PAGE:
Friday, June 27, 2014

AUSTRIA: Centenary of Archduke Franz Ferdinand's Assassination

One hundred years ago, on 28 June 1914, the heir to the Austro-Hungarian throne was assassinated by a Serbian nihilist by the name of Gavrilo Princip. Dying by the Archduke's side was his wife Sophie, who was also fatally shot by the unsteady hand of Princip.

The youngster had been trained and armed by rogue Serbian army officers. They were bent on avenging Austria-Hungary for centuries' old grievances, as well as Emperor Franz Joseph's fateful decision to annex Bosnia-Herzegovina to the multinational realm he had ruled since 1848. By doing so, the old Emperor set in motion the monster that Princip's shots unleashed on that sunny day in the summer of 1914.

No one expected that the Archduke's untimely death was to plunge the continent into a war that would destroy life as Europe and the world knew it. The conflict ignited by the shots fired in Sarajevo eventually claimed the thrones of those who had so willingly beaten war drums, thus encouraging the European monarchies to self destruct.

By November 1918 Austria-Hungary was no more. In Sofia, King Ferdinand had already been forced out and the Bulgarian throne survived by a thread. Germany collapsed and the Kaiser, the bombastic Wilhelm II, left in a hurry for permanent exile in the Netherlands. Once the Prussians lost their hold on power, nothing could stop the other German rulers from losing their own thrones. The republic was proclaimed and a way of life came to an abrupt end. The stupidity of war left behind a continent ravaged, hungry, prostrated when confront by its own hubris.

Tsar Nicholas II, who also failed to keep Russia out of war, did not witness the collapse of his enemies in Vienna and Berlin. He lost the throne in March 1917. In July 1918, he, along with his wife and children, as well as some loyal servants, was gunned down in a cellar in Yekaterinburg. It took nearly eight decades to find the final burial place of the tragic, but spineless, Tsar and the other victims of that ghastly act of atrocity. By the time war came to a screeching halt on 11 November 1918, little remained of the Romanov empire that so gallantly had gone to war in August 1914..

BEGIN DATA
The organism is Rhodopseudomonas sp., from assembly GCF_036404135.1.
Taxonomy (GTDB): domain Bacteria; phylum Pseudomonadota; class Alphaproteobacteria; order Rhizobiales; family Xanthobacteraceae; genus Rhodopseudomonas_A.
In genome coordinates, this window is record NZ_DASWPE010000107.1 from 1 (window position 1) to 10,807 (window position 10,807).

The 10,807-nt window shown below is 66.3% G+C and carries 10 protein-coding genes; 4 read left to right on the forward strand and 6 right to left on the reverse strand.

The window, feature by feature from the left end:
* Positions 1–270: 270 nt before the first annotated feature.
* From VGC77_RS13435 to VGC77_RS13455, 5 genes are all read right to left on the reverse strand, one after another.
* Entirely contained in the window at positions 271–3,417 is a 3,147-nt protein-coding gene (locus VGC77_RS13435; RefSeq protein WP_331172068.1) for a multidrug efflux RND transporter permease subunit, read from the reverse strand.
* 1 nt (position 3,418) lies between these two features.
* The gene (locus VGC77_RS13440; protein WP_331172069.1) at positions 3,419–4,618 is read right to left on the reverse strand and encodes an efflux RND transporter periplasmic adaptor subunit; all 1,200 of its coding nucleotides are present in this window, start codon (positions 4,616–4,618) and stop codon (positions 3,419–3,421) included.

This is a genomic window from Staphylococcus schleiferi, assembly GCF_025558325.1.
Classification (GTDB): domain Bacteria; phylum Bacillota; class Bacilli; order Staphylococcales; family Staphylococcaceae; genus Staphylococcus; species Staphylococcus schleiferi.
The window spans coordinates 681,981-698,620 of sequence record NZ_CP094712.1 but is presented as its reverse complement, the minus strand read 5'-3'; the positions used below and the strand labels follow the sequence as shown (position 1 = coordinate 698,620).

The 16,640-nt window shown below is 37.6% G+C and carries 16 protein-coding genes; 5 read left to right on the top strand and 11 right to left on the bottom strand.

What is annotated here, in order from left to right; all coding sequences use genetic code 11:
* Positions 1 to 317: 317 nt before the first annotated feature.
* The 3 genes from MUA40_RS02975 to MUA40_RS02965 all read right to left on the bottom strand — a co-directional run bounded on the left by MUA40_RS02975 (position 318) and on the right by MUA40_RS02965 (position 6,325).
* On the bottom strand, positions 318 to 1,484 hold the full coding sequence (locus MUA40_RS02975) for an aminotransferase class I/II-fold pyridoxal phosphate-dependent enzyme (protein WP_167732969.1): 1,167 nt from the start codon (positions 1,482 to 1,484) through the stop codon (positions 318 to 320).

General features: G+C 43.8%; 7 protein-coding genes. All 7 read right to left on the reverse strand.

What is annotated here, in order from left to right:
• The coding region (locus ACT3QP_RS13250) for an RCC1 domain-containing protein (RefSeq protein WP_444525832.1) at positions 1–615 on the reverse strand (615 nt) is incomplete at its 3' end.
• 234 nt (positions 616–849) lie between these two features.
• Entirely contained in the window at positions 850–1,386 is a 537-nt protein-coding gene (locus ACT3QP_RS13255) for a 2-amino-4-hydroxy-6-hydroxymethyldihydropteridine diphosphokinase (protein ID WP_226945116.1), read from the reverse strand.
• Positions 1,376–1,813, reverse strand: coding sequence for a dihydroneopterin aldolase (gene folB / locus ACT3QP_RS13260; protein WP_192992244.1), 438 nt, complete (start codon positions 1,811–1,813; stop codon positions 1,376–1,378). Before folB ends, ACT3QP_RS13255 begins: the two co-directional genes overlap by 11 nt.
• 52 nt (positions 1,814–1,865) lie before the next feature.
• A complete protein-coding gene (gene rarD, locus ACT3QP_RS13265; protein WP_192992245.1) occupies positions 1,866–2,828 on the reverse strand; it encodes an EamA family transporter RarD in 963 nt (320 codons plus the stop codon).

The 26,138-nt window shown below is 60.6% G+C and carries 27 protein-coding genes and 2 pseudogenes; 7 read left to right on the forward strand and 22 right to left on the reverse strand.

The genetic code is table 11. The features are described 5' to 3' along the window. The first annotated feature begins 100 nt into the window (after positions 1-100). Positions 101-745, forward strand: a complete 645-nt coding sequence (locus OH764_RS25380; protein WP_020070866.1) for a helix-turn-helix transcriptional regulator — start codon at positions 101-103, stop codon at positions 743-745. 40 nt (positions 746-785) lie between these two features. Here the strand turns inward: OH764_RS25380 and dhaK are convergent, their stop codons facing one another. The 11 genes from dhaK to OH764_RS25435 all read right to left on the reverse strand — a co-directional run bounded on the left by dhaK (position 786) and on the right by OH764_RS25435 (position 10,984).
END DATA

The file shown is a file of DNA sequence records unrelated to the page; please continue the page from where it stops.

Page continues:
The European Powers learned little from the brutality of the conflict. Once peace arrived, France rushed to inflict in Germany a peace treaty that guaranteed that nation's thirst for revenge. The United Kingdom stood by and allowed their French allies to  plant the seeds of World War II. The United States retreated and pretended the globalization was a germ Americans could vaccinate against. By retreating into isolationism, the United States turned it's back on Europe and allowed Germany's humiliation to proceed.

As for Austria-Hungary, well there was little left recognizable of the once mighty of the multinational empire. Woodrow Wilson promised self determination to a group of people who clearly did not know the difference between ethnicity and national identity. The dismantling of the one structure that held these ethnic groups together only assured the continent that the Balkan powder keg would become even more flammable.

The shots fired in Sarajevo, were not only heard around the world, but they changed the planet forever. I am sure that there will be an abundance of articles and reading material to commemorate the sad events of Sarajevo. I suppose, at the very least, one can say a prayer for the soul of the Archduke and his wife, as well as the three orphaned children they left behind. Yet, one must also remember the millions whose lives were taken during the conflict and after. Had Princip misfired, the world would be an entirely different place...
Archduke Franz Ferdinand arriving in Sarajevo.

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